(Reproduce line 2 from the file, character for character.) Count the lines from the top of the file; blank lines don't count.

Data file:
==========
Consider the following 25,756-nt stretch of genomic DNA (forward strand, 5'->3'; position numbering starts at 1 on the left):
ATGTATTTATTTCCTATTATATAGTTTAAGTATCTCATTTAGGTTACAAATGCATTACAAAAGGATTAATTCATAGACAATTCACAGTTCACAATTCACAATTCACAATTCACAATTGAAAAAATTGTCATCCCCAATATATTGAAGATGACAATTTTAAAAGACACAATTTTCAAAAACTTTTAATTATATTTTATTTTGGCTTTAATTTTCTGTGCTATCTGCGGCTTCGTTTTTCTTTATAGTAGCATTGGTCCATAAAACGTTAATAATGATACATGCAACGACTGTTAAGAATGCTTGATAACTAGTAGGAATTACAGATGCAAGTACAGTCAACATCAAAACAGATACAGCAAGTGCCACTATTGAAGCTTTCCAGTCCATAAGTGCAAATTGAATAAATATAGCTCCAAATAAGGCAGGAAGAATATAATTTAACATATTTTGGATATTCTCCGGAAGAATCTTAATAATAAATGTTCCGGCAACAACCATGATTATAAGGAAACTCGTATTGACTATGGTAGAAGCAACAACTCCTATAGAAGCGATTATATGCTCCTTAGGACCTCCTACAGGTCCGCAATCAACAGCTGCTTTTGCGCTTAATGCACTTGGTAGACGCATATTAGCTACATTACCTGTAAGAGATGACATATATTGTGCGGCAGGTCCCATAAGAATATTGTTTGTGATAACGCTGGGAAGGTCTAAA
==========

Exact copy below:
ATGTATTTATTTCCTATTATATAGTTTAAGTATCTCATTTAGGTTACAAATGCATTACAAAAGGATTAATTCATAGACAATTCACAGTTCACAATTCACAATTCACAATTCACAATTGAAAAAATTGTCATCCCCAATATATTGAAGATGACAATTTTAAAAGACACAATTTTCAAAAACTTTTAATTATATTTTATTTTGGCTTTAATTTTCTGTGCTATCTGCGGCTTCGTTTTTCTTTATAGTAGCATTGGTCCATAAAACGTTAATAATGATACATGCAACGACTGTTAAGAATGCTTGATAACTAGTAGGAATTACAGATGCAAGTACAGTCAACATCAAAACAGATACAGCAAGTGCCACTATTGAAGCTTTCCAGTCCATAAGTGCAAATTGAATAAATATAGCTCCAAATAAGGCAGGAAGAATATAATTTAACATATTTTGGATATTCTCCGGAAGAATCTTAATAATAAATGTTCCGGCAACAACCATGATTATAAGGAAACTCGTATTGACTATGGTAGAAGCAACAACTCCTATAGAAGCGATTATATGCTCCTTAGGACCTCCTACAGGTCCGCAATCAACAGCTGCTTTTGCGCTTAATGCACTTGGTAGACGCATATTAGCTACATTACCTGTAAGAGATGACATATATTGTGCGGCAGGTCCCATAAGAATATTGTTTGTGATAACGCTGGGAAGGTCTAAA